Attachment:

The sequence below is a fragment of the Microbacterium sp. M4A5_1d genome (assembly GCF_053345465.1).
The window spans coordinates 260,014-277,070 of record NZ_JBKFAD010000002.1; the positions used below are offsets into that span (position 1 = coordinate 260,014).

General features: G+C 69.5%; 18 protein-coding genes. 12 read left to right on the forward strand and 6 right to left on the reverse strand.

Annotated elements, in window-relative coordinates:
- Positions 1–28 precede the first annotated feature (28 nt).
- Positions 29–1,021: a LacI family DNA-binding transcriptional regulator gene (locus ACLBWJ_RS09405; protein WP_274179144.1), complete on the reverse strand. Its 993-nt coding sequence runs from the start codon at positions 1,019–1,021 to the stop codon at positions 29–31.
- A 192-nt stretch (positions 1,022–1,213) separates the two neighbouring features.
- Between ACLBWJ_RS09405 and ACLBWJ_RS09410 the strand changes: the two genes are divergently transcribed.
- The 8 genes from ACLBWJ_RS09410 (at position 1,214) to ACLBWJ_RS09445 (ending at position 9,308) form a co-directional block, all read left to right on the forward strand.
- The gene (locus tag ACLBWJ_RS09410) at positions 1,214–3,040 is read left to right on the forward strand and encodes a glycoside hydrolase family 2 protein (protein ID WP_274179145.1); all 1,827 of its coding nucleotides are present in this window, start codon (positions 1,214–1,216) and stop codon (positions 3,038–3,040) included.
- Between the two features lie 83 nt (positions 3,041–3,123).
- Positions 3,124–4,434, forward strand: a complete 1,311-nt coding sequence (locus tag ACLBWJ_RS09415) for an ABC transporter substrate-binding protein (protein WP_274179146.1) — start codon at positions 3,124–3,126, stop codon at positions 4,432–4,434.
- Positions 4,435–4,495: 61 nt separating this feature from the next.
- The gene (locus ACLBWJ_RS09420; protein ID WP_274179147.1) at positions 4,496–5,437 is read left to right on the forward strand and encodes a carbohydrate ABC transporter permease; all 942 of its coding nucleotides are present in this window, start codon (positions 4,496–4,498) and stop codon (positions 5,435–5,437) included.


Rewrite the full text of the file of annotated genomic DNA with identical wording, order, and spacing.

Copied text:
The sequence below is a fragment of the Microbacterium sp. M4A5_1d genome (assembly GCF_053345465.1).
The window spans coordinates 260,014-277,070 of record NZ_JBKFAD010000002.1; the positions used below are offsets into that span (position 1 = coordinate 260,014).

General features: G+C 69.5%; 18 protein-coding genes. 12 read left to right on the forward strand and 6 right to left on the reverse strand.

Annotated elements, in window-relative coordinates:
- Positions 1–28 precede the first annotated feature (28 nt).
- Positions 29–1,021: a LacI family DNA-binding transcriptional regulator gene (locus ACLBWJ_RS09405; protein WP_274179144.1), complete on the reverse strand. Its 993-nt coding sequence runs from the start codon at positions 1,019–1,021 to the stop codon at positions 29–31.
- A 192-nt stretch (positions 1,022–1,213) separates the two neighbouring features.
- Between ACLBWJ_RS09405 and ACLBWJ_RS09410 the strand changes: the two genes are divergently transcribed.
- The 8 genes from ACLBWJ_RS09410 (at position 1,214) to ACLBWJ_RS09445 (ending at position 9,308) form a co-directional block, all read left to right on the forward strand.
- The gene (locus tag ACLBWJ_RS09410) at positions 1,214–3,040 is read left to right on the forward strand and encodes a glycoside hydrolase family 2 protein (protein ID WP_274179145.1); all 1,827 of its coding nucleotides are present in this window, start codon (positions 1,214–1,216) and stop codon (positions 3,038–3,040) included.
- Between the two features lie 83 nt (positions 3,041–3,123).
- Positions 3,124–4,434, forward strand: a complete 1,311-nt coding sequence (locus tag ACLBWJ_RS09415) for an ABC transporter substrate-binding protein (protein WP_274179146.1) — start codon at positions 3,124–3,126, stop codon at positions 4,432–4,434.
- Positions 4,435–4,495: 61 nt separating this feature from the next.
- The gene (locus ACLBWJ_RS09420; protein ID WP_274179147.1) at positions 4,496–5,437 is read left to right on the forward strand and encodes a carbohydrate ABC transporter permease; all 942 of its coding nucleotides are present in this window, start codon (positions 4,496–4,498) and stop codon (positions 5,435–5,437) included.